Teacher resources and professional development across the curriculum

Teacher professional development and classroom resources across the curriculum

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[Channel-talkchemistry] Reaction in chemistry workshop #5 post 2

From: Joe Lannan <jlannan@esu3.org>
Date: Fri Nov 05 2004 - 09:39:42 EST

The stoichiometry cooking exploration lab has merit. As the unit on stoichiometry proceeds the teacher and student will have some lab experience to relate back to. Making predictions prior to baking and explaining the results after the lab is completed is useful. Then eating the products will always peak a students interest. My students complete an ice cream, peanut brittle and M&M activity where they eat the products. These are the activities they remember the most. Through out this activity Ms. Morine moves from group to group asking questions, describing the various chemical reactions and relating the results to proper stoichiometry properties. During the baking time would be an excellent opportunity to start the quantitative discussion of chemical reactions and stoichiometry. I have not started stoichiometry unit yet but I am going to use this activity. My plan is to use last 20 minutes of one class to mix the ingredients and put in the a pan. Then take them down to the home ec. room to bake at the beginning of the next class. While they are baking I can start the stoich. unit. A couple of you have talked about using the distillation activity while discussing mixture. That is an early topic for me so I have missed the opportunity this year with my first year chemistry students. My AP chemistry students complete a fermentation activity. A Cargill corn milling plant is located south of us and they produce ethanol. We use there process and materials then use their HPLC to analyze our products. Flinn Scientific has a Grape Soda Column Chromatography activity that I use with those students to discuss what happens with the HPLC's. Some of the safety issues with the soda distillation activity is the use of lime water. It was important to show what happens when CO2 reacts with Ca(OH)2. Just have to make sure the teacher breaths in prior to putting there mouth on the straw. Using hot plate instead of Bunsen burners is safer. Concerns with the soda bubbling over, the cork popping out or steam from the tubing be directed towards another student are issues that both the teacher and student need to be aware of. The way I deal with safety in my class room is in all labs students wear goggles and aprons. Long hair is tied backed and sleeves are pulled up. We have a safety shower, eye wash stations, fire extinguishers and safety blankets in all science class rooms. During each pre-lab discussion safety is addressed and with my AP chem students they have a prelab quiz that includes safety questions.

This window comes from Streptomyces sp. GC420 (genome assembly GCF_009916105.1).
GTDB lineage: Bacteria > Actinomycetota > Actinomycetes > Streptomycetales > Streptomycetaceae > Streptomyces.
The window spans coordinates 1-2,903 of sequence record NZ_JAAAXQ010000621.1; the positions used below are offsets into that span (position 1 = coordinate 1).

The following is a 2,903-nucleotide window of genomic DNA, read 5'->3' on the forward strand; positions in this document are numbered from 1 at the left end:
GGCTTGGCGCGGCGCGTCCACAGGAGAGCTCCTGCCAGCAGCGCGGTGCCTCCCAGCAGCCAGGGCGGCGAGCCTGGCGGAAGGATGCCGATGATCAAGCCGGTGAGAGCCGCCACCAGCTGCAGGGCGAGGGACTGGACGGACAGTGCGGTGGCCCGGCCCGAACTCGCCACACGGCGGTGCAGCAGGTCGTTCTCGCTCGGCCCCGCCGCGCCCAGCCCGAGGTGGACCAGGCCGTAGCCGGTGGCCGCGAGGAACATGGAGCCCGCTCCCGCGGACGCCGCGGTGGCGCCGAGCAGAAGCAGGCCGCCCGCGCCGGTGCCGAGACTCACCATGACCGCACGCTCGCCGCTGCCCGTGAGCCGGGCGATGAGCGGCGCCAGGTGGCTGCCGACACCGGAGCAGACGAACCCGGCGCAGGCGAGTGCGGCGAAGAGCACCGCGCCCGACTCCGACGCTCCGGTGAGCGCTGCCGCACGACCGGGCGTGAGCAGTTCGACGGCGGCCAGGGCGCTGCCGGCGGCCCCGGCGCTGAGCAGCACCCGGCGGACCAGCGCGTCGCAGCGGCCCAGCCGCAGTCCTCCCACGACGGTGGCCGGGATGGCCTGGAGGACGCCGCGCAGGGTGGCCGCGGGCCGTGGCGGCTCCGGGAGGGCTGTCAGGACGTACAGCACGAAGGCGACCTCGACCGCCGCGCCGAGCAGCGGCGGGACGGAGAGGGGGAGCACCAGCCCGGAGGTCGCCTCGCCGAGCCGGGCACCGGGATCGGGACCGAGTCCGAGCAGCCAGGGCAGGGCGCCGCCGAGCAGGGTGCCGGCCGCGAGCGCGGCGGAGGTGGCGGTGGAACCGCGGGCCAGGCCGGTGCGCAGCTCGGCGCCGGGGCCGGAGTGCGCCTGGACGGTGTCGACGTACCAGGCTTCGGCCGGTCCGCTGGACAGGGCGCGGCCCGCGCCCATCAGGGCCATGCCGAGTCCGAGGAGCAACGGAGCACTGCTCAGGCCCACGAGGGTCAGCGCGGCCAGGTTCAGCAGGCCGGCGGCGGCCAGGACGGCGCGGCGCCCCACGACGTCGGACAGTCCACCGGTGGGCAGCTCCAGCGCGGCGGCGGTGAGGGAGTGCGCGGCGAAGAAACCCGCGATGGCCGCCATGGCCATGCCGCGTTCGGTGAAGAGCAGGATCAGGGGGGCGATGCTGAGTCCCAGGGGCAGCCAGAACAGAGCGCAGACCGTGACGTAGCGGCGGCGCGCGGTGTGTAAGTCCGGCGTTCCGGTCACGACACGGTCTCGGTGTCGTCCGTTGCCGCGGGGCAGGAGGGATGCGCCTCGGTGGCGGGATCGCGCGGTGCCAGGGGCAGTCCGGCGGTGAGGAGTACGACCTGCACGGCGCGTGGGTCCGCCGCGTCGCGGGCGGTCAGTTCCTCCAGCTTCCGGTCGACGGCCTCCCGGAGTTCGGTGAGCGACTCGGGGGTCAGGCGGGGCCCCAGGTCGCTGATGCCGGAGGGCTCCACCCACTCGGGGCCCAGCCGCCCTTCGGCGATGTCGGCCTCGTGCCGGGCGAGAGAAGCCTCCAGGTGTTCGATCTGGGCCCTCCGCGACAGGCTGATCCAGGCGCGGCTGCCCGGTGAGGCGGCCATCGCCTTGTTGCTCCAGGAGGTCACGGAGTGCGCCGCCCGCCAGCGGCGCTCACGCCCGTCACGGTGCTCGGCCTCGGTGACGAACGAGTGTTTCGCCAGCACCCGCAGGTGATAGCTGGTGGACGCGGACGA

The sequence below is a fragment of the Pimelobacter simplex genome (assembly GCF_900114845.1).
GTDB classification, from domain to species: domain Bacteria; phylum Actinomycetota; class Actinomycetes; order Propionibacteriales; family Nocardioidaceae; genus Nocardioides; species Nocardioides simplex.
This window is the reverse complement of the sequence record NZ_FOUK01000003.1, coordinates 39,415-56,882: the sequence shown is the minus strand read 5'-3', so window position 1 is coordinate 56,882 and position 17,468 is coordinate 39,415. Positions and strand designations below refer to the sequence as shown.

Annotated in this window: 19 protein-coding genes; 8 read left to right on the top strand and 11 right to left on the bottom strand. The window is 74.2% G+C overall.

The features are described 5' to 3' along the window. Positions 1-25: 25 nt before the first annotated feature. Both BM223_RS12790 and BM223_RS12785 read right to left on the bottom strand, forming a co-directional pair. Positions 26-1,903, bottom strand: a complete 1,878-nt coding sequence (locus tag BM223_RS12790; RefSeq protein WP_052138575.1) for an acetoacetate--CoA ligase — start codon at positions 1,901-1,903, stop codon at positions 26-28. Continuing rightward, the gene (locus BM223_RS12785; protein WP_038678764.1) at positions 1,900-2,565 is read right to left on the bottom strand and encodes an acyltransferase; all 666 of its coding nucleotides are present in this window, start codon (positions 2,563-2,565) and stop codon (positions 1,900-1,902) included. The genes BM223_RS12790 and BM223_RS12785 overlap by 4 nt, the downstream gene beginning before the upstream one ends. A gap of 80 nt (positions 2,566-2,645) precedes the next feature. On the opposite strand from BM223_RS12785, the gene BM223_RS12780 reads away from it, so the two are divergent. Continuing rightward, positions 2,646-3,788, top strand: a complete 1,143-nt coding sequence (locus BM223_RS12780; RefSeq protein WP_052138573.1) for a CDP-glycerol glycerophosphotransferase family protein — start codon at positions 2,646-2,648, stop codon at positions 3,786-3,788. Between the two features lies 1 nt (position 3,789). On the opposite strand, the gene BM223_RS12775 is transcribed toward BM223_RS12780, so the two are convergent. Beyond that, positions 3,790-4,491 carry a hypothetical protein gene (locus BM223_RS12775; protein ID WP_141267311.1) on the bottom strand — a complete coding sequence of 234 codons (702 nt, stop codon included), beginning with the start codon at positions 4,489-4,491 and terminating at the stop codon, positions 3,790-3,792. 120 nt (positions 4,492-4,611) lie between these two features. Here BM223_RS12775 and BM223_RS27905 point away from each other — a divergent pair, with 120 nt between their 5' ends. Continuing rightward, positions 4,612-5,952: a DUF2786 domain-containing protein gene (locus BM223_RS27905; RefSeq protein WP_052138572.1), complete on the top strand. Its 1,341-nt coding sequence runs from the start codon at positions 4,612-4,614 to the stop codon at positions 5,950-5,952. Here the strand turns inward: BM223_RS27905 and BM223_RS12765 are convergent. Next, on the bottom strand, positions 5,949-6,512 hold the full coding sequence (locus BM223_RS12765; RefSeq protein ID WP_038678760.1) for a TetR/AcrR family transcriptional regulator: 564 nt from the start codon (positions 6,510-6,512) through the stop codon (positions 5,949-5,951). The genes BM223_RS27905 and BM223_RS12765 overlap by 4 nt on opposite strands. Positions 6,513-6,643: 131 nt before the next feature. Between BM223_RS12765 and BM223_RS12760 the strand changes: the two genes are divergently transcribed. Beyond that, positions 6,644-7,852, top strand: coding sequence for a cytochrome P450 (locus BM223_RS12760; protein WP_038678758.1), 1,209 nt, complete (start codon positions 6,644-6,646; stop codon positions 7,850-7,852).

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Received on Fri Nov 5 10:25:30 2004


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